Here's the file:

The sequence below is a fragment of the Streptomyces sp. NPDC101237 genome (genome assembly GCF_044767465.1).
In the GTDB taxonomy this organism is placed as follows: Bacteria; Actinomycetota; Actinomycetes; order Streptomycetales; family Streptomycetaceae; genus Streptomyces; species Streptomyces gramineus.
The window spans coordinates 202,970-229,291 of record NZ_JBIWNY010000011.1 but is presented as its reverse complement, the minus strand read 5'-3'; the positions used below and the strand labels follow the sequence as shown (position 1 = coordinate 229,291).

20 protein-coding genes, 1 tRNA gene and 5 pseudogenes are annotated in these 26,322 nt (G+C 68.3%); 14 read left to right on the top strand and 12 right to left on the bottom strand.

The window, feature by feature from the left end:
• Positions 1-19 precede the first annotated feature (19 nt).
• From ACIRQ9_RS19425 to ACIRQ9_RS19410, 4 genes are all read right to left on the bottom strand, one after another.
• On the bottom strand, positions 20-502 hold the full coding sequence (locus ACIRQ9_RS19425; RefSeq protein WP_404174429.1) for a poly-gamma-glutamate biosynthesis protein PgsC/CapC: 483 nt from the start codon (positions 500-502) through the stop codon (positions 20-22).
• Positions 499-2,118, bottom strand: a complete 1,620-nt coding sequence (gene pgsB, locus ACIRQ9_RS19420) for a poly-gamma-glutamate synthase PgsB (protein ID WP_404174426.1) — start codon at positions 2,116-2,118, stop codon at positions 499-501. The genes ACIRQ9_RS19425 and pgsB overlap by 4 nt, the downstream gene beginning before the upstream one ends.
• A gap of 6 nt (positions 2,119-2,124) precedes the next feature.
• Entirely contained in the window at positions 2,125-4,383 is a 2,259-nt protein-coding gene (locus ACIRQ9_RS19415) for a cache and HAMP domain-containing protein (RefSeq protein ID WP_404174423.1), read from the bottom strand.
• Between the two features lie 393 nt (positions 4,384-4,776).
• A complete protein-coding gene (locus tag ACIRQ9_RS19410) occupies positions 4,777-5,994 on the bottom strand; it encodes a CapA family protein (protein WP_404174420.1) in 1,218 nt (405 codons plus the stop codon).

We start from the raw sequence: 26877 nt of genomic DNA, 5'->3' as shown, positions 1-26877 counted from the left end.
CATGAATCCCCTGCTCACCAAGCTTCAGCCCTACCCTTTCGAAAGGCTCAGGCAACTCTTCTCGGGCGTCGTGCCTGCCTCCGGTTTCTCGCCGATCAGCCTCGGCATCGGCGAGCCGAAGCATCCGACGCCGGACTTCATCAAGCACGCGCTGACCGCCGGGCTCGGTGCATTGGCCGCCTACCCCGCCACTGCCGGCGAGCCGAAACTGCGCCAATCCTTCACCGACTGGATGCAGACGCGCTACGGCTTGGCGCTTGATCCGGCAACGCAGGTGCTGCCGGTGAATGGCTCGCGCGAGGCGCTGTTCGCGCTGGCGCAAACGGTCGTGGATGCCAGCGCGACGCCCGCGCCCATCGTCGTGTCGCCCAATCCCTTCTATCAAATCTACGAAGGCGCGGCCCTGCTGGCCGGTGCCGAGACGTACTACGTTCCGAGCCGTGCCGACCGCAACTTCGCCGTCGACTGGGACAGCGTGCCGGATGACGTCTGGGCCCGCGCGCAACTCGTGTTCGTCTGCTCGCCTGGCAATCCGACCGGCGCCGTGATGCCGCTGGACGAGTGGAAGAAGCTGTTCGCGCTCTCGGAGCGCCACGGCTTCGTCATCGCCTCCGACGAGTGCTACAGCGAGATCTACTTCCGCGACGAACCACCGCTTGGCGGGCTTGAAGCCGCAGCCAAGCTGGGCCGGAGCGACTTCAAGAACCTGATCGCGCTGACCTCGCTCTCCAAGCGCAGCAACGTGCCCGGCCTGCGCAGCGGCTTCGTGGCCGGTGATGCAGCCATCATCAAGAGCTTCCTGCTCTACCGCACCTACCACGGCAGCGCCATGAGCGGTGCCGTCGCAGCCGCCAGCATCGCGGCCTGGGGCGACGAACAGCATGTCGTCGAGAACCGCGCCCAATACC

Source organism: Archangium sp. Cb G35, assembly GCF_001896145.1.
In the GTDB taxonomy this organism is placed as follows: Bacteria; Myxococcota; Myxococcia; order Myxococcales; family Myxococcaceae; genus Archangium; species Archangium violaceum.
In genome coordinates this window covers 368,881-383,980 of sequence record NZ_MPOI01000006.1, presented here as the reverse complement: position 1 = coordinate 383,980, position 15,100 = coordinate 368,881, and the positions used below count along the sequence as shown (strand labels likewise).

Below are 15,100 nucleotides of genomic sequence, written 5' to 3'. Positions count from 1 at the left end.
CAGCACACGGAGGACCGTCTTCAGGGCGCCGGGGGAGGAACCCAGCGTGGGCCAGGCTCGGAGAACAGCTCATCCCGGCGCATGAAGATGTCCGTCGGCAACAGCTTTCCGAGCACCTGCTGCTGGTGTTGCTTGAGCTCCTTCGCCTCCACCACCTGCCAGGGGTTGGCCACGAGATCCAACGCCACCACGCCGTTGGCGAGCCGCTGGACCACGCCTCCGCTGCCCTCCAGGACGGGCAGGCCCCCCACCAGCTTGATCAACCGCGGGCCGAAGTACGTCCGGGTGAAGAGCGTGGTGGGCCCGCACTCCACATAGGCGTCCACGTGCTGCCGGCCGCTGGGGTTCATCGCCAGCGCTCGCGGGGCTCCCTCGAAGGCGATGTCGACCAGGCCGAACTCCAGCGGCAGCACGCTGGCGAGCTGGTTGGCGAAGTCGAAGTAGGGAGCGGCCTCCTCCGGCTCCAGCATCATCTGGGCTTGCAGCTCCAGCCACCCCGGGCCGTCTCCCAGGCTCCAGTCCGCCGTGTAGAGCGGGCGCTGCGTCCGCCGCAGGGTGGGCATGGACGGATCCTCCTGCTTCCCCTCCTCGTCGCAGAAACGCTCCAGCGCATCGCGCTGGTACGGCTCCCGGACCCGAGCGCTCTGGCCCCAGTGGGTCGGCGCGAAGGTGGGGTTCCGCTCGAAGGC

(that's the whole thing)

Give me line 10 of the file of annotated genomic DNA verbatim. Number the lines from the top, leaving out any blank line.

• A gap of 6 nt (positions 2,119-2,124) precedes the next feature.